Short-term munis have gained 0.9 percent this year through Oct. 25, compared with a 2.3 percent loss for the entire $3.7 trillion municipal market, Standard & Poor’s data show. The return is better than any maturity segment tracked by S&P.
“There’s strong demand at the short end of the curve and not a lot of supply,” said Daniel Solender, director of munis in Jersey City, New Jersey, for Lord Abbett & Co., which manages $16.5 billion of local bonds. “We’ve seen some people concerned about where rates might be headed,” which should draw interest to Washington’s deal, he said.
The city’s notes carry the highest credit rating from Fitch and S&P. The size of the sale is less than half the $820 million it borrowed two years ago.
Some city securities have been rallying. Tax-exempt general obligations maturing in June 2017 traded last week at yields about 0.2 percentage point more than benchmark munis, Bloomberg data show. That compares with an average spread of about 0.3 percentage point from May through September.
The relative gains may signal little blowback for the city after the U.S. government’s first shutdown since 1996. The impasse idled hundreds of thousands of federal workers and closed museums and monuments.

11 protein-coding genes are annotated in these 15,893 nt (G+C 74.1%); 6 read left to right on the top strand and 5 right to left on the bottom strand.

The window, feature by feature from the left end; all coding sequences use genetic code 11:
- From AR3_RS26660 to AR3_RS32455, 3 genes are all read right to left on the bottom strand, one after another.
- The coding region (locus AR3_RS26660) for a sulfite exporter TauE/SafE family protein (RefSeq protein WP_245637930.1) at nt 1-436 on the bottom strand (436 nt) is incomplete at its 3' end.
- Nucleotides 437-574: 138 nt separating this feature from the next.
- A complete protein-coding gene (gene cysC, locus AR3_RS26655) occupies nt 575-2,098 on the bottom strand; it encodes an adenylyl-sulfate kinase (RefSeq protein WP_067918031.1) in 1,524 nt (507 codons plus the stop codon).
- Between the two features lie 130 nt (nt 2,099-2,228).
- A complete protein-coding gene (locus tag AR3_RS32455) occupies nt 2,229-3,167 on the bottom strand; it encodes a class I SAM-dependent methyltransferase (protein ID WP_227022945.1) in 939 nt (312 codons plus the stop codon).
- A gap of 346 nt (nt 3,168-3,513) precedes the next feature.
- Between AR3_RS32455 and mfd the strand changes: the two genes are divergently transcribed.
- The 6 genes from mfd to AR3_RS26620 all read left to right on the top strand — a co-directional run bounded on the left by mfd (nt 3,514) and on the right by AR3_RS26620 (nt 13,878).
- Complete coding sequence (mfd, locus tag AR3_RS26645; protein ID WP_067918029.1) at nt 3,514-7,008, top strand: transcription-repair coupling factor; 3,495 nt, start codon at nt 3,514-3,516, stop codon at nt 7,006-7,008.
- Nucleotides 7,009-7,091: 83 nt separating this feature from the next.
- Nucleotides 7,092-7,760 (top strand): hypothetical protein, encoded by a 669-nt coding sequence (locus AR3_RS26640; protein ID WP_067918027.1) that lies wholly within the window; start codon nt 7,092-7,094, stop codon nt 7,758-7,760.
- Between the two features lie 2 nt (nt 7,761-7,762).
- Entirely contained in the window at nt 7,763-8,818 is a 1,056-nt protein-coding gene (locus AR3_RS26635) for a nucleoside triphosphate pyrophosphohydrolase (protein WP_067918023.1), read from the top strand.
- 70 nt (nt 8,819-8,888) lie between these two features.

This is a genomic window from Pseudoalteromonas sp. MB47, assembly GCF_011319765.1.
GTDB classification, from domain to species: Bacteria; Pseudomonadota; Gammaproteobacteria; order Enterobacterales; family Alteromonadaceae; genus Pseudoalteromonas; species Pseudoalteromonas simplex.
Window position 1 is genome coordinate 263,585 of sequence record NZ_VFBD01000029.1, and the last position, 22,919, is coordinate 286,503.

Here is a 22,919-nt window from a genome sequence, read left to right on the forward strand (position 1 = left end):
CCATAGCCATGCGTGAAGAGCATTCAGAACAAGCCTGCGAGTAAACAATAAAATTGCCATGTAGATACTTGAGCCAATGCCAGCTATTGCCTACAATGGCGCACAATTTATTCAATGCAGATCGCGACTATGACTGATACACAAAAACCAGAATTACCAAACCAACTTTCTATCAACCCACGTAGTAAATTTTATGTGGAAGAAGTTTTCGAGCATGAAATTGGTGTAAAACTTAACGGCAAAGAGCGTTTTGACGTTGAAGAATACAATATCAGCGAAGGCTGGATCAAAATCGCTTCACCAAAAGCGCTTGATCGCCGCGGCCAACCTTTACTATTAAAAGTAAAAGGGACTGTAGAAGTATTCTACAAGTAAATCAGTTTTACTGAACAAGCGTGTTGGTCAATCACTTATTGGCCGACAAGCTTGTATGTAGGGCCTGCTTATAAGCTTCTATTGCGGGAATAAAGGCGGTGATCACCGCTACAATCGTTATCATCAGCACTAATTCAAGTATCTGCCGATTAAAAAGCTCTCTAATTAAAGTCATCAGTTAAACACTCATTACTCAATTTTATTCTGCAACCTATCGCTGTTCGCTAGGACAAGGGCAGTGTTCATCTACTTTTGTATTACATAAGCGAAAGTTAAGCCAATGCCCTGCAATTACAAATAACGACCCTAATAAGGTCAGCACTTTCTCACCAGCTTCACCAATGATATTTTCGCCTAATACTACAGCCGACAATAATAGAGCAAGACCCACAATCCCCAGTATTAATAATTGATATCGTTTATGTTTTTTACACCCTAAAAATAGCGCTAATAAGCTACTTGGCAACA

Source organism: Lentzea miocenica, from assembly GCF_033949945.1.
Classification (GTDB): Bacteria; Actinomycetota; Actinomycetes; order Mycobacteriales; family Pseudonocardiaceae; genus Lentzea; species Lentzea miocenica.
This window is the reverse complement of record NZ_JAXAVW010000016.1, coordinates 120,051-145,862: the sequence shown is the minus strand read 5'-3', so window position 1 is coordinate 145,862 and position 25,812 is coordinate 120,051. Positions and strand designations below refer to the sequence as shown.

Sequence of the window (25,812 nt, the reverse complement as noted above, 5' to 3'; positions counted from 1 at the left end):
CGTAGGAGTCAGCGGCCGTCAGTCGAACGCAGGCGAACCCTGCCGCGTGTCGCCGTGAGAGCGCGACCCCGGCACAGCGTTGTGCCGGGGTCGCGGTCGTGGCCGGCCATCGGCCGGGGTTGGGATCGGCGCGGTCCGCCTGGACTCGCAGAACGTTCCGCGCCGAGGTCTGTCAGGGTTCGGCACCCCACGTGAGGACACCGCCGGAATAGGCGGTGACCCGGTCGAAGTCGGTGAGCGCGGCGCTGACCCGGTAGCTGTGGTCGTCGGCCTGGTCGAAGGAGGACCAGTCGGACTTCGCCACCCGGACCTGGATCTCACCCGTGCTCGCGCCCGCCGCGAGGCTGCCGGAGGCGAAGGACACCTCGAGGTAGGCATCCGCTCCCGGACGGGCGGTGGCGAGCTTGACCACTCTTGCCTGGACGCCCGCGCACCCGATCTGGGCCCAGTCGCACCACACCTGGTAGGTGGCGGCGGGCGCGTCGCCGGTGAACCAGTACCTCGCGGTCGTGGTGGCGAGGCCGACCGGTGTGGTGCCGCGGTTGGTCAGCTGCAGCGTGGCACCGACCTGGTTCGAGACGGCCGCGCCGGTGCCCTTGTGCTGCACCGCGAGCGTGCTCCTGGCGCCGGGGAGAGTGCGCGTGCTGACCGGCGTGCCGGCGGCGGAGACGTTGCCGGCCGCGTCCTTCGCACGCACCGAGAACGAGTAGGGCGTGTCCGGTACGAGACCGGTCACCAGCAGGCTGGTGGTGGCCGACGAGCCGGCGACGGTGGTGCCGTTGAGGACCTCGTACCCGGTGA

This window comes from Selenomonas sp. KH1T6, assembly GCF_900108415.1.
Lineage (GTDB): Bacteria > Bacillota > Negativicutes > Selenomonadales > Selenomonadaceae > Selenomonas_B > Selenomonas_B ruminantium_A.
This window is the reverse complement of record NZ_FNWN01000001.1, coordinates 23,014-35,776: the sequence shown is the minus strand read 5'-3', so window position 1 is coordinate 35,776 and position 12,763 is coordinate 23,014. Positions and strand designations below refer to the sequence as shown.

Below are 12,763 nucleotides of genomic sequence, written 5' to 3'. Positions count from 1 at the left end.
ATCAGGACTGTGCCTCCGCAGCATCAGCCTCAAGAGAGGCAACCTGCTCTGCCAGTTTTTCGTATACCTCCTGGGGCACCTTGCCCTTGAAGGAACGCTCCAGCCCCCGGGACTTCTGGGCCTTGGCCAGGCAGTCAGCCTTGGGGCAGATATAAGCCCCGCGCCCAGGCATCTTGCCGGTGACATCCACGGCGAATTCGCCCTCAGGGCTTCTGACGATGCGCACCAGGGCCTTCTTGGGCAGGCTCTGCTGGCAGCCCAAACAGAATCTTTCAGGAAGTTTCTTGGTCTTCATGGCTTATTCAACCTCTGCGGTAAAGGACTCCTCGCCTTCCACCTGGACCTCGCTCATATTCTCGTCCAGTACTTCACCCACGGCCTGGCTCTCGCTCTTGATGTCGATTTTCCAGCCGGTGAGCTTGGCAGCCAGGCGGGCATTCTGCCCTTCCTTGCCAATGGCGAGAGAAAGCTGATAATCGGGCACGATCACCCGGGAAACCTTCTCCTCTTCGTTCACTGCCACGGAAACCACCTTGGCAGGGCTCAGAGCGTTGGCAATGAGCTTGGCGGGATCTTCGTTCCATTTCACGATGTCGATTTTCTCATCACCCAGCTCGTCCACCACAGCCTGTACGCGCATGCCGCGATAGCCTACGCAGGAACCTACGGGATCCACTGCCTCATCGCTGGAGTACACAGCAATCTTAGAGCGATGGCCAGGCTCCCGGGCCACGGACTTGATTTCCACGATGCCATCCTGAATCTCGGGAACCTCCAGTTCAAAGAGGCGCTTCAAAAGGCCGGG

Mayor Vincent Gray said the city, with annual revenue of more than $6 billion, lost $12 million in tax revenue from the closures. Employment growth slowed in the three months through July as the number of federal jobs dropped by about 5,900 from a year earlier, according to a report from Natwar Gandhi, Washington’s chief financial officer.
The federal government cushioned the city from the worst of the recession and will remain central to its economy, Gandhi said. At the same time, “it can no longer be counted on to be a source of significant growth,” he said.
Federal spending cuts pose a challenge to the district’s finances, Moody’s Investors Service said this month. About 25 percent of employed residents work for the U.S. government, according to the city.
The metropolitan region’s jobless rate was 5.5 percent in August, compared with 7.3 percent nationwide. The city’s median household income of $61,835 compares with the national average of $52,762, Census Bureau data show.
“The effects of the shutdown are very manageable for the district,” said Kim, the analyst at Fitch, which has a stable outlook on the city. When the shutdown ended, Congress agreed to pay furloughed workers, easing the influence on residents’ incomes.
The ratio of the yields, a gauge of relative value, is about 106 percent, compared with an average of 94 percent since 2001. It has remained above 100 percent since June 24. The higher the figure, the cheaper munis are compared with federal securities.
Following is a pending sale:
New Jersey's Economic Development Authority is borrowing about $457 million the week of Nov. 4 to help finance the Goethals Bridge replacement. The span connects Staten Island to New Jersey, and the project will cost an estimated $1.5 billion.